Within my research, I continue to reveal how being trauma-informed is vital for your relationship with yourself but with all your interactions. This wave of information has stirred many ripples through my shared ocean of awareness with all those pertinent in my life. Understanding my trauma has given me the strength to continue my voyage of learning, investigating, and healing trauma not only in my mind and body but to have an awareness of the need to heal trauma in social structures and the world around me. I hold a vision of a world that breaks free of the cycle of trauma and becomes more open and inclusive. Yet, I honestly realize it starts with me.
As I have allowed my wounds to teach me about listening, self-love, and compassion towards myself and my past, it has also reminded me of the preciousness of life and those I love. My truth has opened my heart and, by osmosis, the heart of my husband, Tim. Together this innate wisdom is starting to shine through both our wounds. Healing happens in connection. For the past twenty-four years, our relationship has been a safe space for me to grow, evolve, and authentically express myself. For that, I thank my good-natured hubs. I truly believe one of a couple’s goals should be where both people work to heal childhood trauma and feel completely free to express what they think, feel and need.
A form of love language is having empathy towards your partner’s trauma. Relationships scared me growing up. I did not trust that those close to me would not hurt me. This is because those close to me did hurt me growing up. My father died when I was eleven. My mother abandoned me shortly after by marrying a man who verbally abused me and physically abused her. This early trauma inhibited my development and did not promote vulnerability. I entered survival mode, and my nervous system was always in fight and flight. This hyperarousal became an ongoing pattern until I accepted how unhealthy it became for my mental and physical well-being. When I had children in my mid-twenties, I recognized and began healing this transgenerational trauma I had been carrying for years.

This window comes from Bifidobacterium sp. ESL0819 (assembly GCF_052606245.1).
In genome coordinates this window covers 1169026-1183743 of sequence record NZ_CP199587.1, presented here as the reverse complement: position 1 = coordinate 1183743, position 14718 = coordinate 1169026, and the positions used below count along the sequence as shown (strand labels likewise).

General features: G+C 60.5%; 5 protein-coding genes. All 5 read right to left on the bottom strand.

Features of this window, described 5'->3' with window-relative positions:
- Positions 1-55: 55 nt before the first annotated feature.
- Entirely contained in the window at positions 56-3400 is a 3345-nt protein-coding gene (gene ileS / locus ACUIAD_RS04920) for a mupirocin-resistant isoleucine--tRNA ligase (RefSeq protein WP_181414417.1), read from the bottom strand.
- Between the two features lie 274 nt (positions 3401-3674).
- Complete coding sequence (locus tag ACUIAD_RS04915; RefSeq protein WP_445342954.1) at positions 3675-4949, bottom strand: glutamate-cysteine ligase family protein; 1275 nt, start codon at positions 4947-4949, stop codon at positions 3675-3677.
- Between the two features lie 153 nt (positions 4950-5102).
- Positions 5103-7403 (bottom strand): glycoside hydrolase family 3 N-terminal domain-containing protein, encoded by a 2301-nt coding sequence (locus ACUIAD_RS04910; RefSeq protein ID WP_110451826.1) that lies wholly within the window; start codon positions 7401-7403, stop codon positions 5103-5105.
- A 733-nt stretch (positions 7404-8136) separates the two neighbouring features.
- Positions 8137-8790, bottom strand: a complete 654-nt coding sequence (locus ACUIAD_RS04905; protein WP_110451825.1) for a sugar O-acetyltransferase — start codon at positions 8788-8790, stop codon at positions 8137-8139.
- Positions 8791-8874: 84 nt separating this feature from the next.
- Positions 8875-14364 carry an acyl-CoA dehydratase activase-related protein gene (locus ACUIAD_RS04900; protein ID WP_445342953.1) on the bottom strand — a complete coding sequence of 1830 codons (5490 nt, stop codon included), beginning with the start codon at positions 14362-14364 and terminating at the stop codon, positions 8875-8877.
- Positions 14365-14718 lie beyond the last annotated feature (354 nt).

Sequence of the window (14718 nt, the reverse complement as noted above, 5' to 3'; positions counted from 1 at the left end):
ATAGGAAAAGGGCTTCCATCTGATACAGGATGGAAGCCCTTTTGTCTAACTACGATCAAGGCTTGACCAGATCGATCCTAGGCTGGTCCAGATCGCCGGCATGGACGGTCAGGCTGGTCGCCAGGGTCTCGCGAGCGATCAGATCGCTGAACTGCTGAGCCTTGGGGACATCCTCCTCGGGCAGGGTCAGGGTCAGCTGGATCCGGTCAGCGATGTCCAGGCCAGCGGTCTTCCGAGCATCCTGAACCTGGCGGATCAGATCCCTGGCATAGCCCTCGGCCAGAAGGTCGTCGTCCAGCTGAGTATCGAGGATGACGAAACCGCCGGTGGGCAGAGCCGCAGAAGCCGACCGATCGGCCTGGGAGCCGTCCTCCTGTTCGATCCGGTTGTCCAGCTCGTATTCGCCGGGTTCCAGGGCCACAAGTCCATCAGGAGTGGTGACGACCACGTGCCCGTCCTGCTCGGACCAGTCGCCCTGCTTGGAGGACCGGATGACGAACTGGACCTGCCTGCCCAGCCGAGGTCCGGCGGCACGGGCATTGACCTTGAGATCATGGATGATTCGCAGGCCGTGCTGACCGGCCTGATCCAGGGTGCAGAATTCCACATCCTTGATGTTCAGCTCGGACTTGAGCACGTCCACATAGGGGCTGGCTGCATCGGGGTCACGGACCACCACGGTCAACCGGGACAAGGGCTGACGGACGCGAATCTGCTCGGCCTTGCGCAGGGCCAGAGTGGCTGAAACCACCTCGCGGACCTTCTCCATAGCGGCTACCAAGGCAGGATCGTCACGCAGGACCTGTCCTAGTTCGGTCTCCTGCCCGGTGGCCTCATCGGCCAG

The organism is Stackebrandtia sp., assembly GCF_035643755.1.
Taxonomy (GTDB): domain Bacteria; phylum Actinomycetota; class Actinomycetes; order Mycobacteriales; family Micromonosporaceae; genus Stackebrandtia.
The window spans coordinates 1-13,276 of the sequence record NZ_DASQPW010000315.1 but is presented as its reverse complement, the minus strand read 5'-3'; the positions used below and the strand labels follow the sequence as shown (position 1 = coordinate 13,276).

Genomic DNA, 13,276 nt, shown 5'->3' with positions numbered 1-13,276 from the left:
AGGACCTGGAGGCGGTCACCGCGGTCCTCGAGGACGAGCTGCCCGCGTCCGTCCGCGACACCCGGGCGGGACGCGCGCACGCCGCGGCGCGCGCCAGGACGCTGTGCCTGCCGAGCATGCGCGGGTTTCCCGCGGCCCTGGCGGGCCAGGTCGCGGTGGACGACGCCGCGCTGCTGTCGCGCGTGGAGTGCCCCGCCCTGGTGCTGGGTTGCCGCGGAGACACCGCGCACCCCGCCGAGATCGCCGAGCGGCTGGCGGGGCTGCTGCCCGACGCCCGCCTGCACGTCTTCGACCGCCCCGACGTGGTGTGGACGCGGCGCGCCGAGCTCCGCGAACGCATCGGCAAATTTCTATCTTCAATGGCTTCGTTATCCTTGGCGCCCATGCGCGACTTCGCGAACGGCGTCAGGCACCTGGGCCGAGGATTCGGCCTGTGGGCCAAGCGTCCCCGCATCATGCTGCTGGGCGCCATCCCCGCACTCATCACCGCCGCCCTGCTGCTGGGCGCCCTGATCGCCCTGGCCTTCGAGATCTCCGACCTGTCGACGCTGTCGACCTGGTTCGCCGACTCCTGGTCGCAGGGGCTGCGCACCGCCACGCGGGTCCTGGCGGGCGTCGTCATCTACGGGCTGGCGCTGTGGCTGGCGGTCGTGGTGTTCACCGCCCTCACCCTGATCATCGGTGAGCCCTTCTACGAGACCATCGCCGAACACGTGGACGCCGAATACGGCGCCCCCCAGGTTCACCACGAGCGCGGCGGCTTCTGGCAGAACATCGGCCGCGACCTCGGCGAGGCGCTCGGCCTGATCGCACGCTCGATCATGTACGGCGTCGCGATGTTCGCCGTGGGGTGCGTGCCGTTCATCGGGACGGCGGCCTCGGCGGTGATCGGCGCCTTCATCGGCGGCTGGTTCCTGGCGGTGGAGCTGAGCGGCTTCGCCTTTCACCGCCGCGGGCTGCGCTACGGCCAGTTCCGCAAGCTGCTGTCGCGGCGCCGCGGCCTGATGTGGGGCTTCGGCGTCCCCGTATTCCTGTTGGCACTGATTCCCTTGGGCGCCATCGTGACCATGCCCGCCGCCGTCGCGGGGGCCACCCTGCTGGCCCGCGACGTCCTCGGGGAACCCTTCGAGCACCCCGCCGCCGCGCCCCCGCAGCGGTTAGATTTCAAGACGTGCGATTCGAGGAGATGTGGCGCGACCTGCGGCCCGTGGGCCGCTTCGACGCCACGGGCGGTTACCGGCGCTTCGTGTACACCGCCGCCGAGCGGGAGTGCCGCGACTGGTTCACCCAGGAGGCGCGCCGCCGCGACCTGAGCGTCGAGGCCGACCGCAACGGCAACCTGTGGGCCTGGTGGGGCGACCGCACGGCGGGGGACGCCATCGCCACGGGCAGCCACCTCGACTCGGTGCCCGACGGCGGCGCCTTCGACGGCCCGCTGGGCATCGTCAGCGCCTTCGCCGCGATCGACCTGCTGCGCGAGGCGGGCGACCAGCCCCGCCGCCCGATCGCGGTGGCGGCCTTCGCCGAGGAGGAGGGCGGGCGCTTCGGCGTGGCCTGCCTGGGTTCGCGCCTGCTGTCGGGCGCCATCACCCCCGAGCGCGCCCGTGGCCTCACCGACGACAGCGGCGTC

The unconditional love that I was not offered was something I desperately wanted to give my children. I did not want them to have the unhealthy interior structure I carried into my adult development and form a portion of their identity that I did, emotionally distance myself from those who loved me. Cue Tim. My kindhearted husband was not there to just make me happy. Instead, he provided a safe space and a relationship opportunity to grow, evolve, and authentically express myself without judgment. He listened to my plight and related in ways I would learn later that were similar. He trusted my parenting process despite his broken family system. We were committed to breaking the trauma cycle.
The more of our past Tim and I carry into the present, the less available we are for connectedness. We wanted to reciprocate and healthily resonate with our children. Without empathy and understanding of our pain, we would more likely project our interior conditions onto each other and our children. Our collective trauma awareness as a couple has been a gift that continues to give not only to ourselves but to future generations. Therefore, this transgenerational shift has helped us both to reset ourselves back to our innate sense of individual wholeness, despite the myriad of circumstances both of us were born into. What a great way to make inner harmony and build a perennial healing bridge for our two sons.